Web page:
Is it me, or is there a pall hanging in the air right now?
I’m looking for something good, but I don’t see anything but sadness.
When he asked me that question, a rhetorical one, really, I could relate. A dear friend was in the hospital. Someone heading up a project for me had to resign at the 11th hour because a sibling had a major stroke; this was on top of a big delay because another sibling of theirs dropped dead unexpectedly two months before.
What is going on?
Life is going on, that’s what I’ve come to see. It’s life. Which –at our ages now–comes with sickness and even death.
As much as we’d like to believe we’ll live into infinity, we won’t.
“I won’t be with you forever,” my friend said she told her grown children recently.
Hey, I’m not going to kid you. Mortality smacks us in the face, hard, at this age, as we watch our loved ones go through things–and as we cope with stuff ourselves that we never dreamed of when we were younger.
The fact that our friends and family will die–that we’re going to die? A hard pill to swallow. Coping with loss is hard.
There’s a lot of talk these days about how people want to deny aging. About injectables, cosmetic surgery and other interventions.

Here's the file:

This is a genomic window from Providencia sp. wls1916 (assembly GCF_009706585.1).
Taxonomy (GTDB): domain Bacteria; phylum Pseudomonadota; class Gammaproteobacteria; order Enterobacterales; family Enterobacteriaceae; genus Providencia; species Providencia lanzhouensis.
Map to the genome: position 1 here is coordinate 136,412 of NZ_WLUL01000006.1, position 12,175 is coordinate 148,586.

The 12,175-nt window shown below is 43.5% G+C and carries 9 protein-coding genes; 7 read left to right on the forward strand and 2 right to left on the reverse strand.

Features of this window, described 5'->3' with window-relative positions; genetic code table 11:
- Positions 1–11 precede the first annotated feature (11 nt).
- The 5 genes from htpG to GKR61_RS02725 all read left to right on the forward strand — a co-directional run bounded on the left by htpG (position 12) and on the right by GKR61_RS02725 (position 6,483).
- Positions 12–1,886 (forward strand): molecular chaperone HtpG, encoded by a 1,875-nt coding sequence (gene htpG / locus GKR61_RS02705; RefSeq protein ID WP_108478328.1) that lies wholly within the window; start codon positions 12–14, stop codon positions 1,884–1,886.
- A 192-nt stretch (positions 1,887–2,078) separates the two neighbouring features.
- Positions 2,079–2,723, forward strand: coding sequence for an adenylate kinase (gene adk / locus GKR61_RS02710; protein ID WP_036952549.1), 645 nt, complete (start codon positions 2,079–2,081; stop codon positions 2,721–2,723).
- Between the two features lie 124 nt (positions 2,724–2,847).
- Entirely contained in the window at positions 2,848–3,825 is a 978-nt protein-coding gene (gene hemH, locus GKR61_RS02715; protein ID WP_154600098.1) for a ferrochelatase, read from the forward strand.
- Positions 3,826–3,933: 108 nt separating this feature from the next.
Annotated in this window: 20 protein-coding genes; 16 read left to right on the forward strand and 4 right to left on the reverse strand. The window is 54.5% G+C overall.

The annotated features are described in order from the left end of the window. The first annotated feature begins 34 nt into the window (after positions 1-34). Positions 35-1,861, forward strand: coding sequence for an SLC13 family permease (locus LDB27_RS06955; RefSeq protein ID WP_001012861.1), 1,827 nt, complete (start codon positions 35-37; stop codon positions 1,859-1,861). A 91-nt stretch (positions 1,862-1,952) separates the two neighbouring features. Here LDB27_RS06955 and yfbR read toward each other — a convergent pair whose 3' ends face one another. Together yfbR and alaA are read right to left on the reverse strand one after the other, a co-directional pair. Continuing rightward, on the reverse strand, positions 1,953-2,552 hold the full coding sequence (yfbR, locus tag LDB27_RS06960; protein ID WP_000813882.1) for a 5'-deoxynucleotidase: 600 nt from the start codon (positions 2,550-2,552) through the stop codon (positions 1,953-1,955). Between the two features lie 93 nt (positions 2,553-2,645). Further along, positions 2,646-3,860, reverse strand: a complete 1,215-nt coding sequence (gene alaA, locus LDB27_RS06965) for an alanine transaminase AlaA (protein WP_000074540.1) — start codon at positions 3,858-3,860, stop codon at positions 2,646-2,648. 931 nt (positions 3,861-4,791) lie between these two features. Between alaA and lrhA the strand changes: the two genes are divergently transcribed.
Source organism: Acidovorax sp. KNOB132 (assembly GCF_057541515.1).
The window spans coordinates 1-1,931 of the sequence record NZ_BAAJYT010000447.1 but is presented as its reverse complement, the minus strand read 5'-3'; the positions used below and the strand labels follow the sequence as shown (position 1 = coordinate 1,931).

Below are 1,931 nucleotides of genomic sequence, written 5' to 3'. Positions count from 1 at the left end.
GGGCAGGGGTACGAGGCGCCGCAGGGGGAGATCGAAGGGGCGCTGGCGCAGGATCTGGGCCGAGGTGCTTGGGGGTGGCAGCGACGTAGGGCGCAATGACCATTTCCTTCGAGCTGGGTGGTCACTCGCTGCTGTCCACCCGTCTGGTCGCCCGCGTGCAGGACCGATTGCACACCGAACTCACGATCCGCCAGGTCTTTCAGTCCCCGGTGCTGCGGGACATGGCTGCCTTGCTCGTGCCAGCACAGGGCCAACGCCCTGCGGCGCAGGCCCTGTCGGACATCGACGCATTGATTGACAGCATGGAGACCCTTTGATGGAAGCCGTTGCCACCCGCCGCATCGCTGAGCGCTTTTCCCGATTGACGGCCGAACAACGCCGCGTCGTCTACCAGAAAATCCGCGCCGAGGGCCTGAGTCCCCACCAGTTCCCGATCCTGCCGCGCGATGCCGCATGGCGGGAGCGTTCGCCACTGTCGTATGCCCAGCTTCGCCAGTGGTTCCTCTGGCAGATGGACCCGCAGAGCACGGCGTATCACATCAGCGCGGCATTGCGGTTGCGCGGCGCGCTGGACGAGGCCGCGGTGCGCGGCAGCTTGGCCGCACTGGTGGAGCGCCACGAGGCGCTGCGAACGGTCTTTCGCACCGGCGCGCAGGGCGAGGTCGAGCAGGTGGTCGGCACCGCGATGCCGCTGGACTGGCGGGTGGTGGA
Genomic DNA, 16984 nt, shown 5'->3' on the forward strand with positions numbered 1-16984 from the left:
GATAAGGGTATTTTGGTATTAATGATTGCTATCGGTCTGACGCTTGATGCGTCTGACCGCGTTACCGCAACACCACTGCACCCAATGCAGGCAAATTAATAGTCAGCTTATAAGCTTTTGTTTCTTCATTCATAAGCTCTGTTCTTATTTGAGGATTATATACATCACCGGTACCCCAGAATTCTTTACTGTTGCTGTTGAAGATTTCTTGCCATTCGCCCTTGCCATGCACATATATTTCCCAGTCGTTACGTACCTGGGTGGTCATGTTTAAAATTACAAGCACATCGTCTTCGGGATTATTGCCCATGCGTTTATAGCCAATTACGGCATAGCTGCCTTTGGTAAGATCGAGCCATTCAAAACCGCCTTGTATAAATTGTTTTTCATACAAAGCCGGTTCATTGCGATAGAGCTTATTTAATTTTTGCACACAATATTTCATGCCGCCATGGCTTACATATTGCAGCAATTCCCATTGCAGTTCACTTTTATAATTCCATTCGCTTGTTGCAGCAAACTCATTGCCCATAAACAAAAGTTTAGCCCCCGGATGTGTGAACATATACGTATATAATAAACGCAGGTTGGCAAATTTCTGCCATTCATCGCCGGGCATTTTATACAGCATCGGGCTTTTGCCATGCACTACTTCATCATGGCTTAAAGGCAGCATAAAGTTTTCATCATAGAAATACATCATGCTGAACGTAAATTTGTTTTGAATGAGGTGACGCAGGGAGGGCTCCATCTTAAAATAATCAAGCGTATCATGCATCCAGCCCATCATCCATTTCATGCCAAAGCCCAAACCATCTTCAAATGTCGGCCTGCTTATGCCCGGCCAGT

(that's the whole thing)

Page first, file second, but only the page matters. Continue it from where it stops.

I won’t do any of that. But here’s an intervention worth doing: eternal life.
No, I’m not going to walk down the Christian path here, as I’m not Christian. Or Jewish. Or Buddhist. Or Hindu.
But I do believe in eternal life. Just not as we know it now, here on earth. That spark that’s uniquely ours? It goes on, in some form that we simply can not imagine right now. Not unless we have had a near-death experience.
Here’s another way I won’t kid you: even that belief is not much of a consolation when I see my loved ones suffer and some even die. My life should go on the way it always has, I think to myself, with all the same people and events. Everyone should be well.
But that’s not realistic. My parents have died. Other family transitions have occurred. Some friends have gotten sick and others have passed into the next life.
It’s not a pall, it’s age that’s hanging in the air, and with aging comes sad events. So what are we to do with that?
Loss requires the perspective that joy brings. When bad stuff happens, I look for the good to balance it out. My life has plenty of good and so does yours.
I think of my delightful Riley and my unbelievably fabulous husband. My loving friends around the globe. My three smart, handsome nephews and the joy they bring to my life. (I stopped using quotes around nephews last month. They are all my nephews, although I share blood with only one.)
I talk to my husband about our next trips.
Rather than feel sad, I am inspired by the courage so many bring to their challenges.
I appreciate my writing and the creative spark that’s driving me to make fun changes to my home.
Like my friend, I will not be here forever. My nephews will age and I will be only a memory to them. That thought brings tears to my eyes. I can’t fathom it.
But that emotion? Those tears? They’re signs that I am living fully the time I have been assigned.
Which is all that we can ask of ourselves.
And we should ask it, for sure.